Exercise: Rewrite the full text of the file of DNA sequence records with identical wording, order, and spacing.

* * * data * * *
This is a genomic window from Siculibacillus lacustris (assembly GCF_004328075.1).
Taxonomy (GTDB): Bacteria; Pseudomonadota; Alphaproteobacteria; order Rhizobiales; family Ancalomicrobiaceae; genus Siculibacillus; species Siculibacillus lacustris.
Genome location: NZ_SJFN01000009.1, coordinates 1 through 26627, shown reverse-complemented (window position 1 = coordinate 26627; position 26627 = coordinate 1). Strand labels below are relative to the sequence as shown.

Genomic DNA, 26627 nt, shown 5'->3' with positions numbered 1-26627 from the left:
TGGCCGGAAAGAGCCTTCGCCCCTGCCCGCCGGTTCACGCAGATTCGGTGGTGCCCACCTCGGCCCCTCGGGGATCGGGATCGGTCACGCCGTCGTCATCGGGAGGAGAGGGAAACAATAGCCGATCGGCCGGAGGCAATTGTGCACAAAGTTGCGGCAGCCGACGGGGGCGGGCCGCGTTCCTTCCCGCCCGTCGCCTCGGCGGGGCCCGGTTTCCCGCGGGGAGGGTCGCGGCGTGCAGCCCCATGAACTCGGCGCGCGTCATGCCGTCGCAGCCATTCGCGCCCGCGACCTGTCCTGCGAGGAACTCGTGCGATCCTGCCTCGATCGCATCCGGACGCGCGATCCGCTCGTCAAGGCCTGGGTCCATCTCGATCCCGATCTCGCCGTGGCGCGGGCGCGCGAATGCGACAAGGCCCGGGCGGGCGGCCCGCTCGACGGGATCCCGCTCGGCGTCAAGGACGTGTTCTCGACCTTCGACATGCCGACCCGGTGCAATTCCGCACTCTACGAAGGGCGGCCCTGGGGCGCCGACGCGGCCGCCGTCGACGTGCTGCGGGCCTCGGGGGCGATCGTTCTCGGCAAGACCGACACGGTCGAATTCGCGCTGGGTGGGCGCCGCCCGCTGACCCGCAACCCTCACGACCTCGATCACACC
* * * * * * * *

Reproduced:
This is a genomic window from Siculibacillus lacustris (assembly GCF_004328075.1).
Taxonomy (GTDB): Bacteria; Pseudomonadota; Alphaproteobacteria; order Rhizobiales; family Ancalomicrobiaceae; genus Siculibacillus; species Siculibacillus lacustris.
Genome location: NZ_SJFN01000009.1, coordinates 1 through 26627, shown reverse-complemented (window position 1 = coordinate 26627; position 26627 = coordinate 1). Strand labels below are relative to the sequence as shown.

Genomic DNA, 26627 nt, shown 5'->3' with positions numbered 1-26627 from the left:
TGGCCGGAAAGAGCCTTCGCCCCTGCCCGCCGGTTCACGCAGATTCGGTGGTGCCCACCTCGGCCCCTCGGGGATCGGGATCGGTCACGCCGTCGTCATCGGGAGGAGAGGGAAACAATAGCCGATCGGCCGGAGGCAATTGTGCACAAAGTTGCGGCAGCCGACGGGGGCGGGCCGCGTTCCTTCCCGCCCGTCGCCTCGGCGGGGCCCGGTTTCCCGCGGGGAGGGTCGCGGCGTGCAGCCCCATGAACTCGGCGCGCGTCATGCCGTCGCAGCCATTCGCGCCCGCGACCTGTCCTGCGAGGAACTCGTGCGATCCTGCCTCGATCGCATCCGGACGCGCGATCCGCTCGTCAAGGCCTGGGTCCATCTCGATCCCGATCTCGCCGTGGCGCGGGCGCGCGAATGCGACAAGGCCCGGGCGGGCGGCCCGCTCGACGGGATCCCGCTCGGCGTCAAGGACGTGTTCTCGACCTTCGACATGCCGACCCGGTGCAATTCCGCACTCTACGAAGGGCGGCCCTGGGGCGCCGACGCGGCCGCCGTCGACGTGCTGCGGGCCTCGGGGGCGATCGTTCTCGGCAAGACCGACACGGTCGAATTCGCGCTGGGTGGGCGCCGCCCGCTGACCCGCAACCCTCACGACCTCGATCACACC